In 2008, black voters came out to vote for Obama in record numbers, closing the historical racial gap in voter participation. But discontent with Obama in the black community – which has been bubbling below the surface for awhile – is starting to reach a boiling point.
While yesterday’s Gallup poll showed Obama still receives 83 percent approval ratings among blacks, there’s concern disillusionment or apathy could keep black voters home in November 2012, according to Politico:
“You can spend a lot of time trying to win over white independents, but if you don’t pay attention to your base, African Americans, if you have not locked up your base yet, you’ve got a serious problem,” said CNN contributor Roland Martin.
“African-Americans will vote for him again, 88, 92, 95 percent. The question is what’s the turnout? I’ll vote for you. But will I bring ten other people along, like I did in 2008? That’s the danger here for him. He doesn’t have the historical factor to lean on as much in 2012 as he did in 2008… And the first step, is that he has to be willing to speak to this audience, black people.”
In response, Obama has been quietly ramping up his outreach to the black community, a sign his team is worried about the impact of a decrease in black voter turnout:
Obama’s staff, including campaign manager Jim Messina and White House senior adviser David Plouffe, have privately predicted black turnout in 2012 will be comparable, or in some places even exceed, the rates in 2008. But they are also clearly concerned about drift. Hoping to head off the dispute before it becomes a larger 2012 headache, Obama and his team are ramping up outreach efforts. On Monday, Democratic National Committee executive director Patrick Gaspard and Obama 2012 official Paul Blake convened a meeting and conference call that included Roland Martin, veteran operative Donna Brazile, BET’s Debra Lee, Urban League President Marc Morial and the NAACP’s Ben Jealous. And the president will address the mid-September Congressional Black Caucus Foundation conference.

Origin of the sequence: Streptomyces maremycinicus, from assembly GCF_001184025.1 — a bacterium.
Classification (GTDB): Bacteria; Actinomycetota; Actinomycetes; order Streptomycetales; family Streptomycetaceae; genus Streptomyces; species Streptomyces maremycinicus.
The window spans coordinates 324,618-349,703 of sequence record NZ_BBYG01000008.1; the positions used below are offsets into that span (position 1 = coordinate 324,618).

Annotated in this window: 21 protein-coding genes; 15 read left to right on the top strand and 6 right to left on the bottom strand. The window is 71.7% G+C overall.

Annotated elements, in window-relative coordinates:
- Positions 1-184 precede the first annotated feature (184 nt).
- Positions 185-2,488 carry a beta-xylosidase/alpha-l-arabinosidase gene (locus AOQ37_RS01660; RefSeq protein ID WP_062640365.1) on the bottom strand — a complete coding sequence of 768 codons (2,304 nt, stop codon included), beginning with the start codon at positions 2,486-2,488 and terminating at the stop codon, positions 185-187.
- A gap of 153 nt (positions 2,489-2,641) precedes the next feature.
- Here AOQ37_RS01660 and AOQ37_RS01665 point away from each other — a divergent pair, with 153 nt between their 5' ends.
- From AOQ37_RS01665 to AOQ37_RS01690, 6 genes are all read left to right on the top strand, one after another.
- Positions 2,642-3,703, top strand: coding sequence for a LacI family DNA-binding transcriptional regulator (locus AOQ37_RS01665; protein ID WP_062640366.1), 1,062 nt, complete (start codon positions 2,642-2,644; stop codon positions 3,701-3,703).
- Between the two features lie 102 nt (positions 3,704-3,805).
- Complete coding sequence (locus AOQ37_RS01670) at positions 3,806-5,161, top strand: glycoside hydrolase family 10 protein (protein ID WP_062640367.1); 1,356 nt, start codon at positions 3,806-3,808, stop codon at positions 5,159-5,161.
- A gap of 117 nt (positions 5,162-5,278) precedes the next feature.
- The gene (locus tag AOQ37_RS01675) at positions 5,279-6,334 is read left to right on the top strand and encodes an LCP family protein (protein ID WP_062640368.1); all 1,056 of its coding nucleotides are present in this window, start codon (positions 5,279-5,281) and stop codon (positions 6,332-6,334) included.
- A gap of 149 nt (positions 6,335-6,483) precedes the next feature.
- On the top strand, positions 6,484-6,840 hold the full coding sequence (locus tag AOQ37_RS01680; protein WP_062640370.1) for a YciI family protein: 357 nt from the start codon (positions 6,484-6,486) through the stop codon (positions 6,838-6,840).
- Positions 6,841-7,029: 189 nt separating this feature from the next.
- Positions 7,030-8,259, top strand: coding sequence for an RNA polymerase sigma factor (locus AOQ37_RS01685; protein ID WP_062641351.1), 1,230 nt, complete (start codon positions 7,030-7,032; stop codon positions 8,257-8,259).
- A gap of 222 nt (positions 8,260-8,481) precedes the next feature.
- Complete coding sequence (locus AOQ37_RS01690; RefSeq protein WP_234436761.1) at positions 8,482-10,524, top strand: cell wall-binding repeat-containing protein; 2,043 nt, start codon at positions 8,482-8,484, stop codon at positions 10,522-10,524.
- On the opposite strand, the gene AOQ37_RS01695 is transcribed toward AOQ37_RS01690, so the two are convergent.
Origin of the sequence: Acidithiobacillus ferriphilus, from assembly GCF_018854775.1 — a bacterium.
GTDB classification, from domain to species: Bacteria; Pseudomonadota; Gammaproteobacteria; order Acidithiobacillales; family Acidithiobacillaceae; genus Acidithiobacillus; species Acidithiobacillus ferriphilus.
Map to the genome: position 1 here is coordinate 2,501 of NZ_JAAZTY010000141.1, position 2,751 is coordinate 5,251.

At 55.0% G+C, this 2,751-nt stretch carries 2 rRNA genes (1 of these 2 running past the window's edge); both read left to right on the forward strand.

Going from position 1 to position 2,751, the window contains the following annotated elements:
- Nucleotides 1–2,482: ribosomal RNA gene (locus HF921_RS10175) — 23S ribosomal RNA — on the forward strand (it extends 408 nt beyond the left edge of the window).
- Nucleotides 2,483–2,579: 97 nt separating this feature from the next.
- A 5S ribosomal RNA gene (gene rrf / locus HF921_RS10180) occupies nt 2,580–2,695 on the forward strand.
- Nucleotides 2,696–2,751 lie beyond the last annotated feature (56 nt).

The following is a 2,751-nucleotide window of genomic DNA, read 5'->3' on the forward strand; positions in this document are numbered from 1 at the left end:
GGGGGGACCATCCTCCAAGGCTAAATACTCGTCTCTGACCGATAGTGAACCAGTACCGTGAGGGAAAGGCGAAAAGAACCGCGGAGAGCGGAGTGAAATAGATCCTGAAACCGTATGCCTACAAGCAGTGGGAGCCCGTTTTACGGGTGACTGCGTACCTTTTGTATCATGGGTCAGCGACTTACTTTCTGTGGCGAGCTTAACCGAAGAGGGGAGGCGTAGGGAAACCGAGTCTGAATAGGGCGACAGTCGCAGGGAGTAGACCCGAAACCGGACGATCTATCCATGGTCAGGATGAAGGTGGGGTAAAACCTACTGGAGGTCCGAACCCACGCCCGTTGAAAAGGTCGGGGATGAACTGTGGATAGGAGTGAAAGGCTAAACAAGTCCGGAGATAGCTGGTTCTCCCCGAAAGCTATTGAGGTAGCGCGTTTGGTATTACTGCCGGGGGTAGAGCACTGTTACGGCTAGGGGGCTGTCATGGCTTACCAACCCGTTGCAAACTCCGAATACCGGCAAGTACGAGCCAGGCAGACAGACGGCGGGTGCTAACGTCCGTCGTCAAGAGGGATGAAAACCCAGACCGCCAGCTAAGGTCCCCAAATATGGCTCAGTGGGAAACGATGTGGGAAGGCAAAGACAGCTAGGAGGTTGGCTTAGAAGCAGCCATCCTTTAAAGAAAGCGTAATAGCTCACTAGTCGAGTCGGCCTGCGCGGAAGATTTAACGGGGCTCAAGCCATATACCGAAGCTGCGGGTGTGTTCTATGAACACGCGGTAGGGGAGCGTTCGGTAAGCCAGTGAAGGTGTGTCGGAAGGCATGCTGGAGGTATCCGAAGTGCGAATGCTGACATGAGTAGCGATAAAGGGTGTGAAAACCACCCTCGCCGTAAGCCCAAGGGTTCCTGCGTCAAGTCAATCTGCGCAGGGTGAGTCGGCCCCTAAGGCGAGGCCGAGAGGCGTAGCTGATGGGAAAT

Obama can’t survive alienating a significant segment of his base, especially since many of the groups that supported him in 2008 now seem to be souring on him. Only 44 percent of Hispanic voters approve of his performance, according to Gallup, but Obama received 67 percent of the Latino vote in the last election. “His approval rating among several groups that previously gave him strong majority support — postgraduates, Hispanics, 18- to 29-year-olds, and lower-income Americans — is now below the 50 percent threshold,” reported Gallup. With those numbers, Obama can’t afford to ignore signs of dissatisfaction from his main base of support.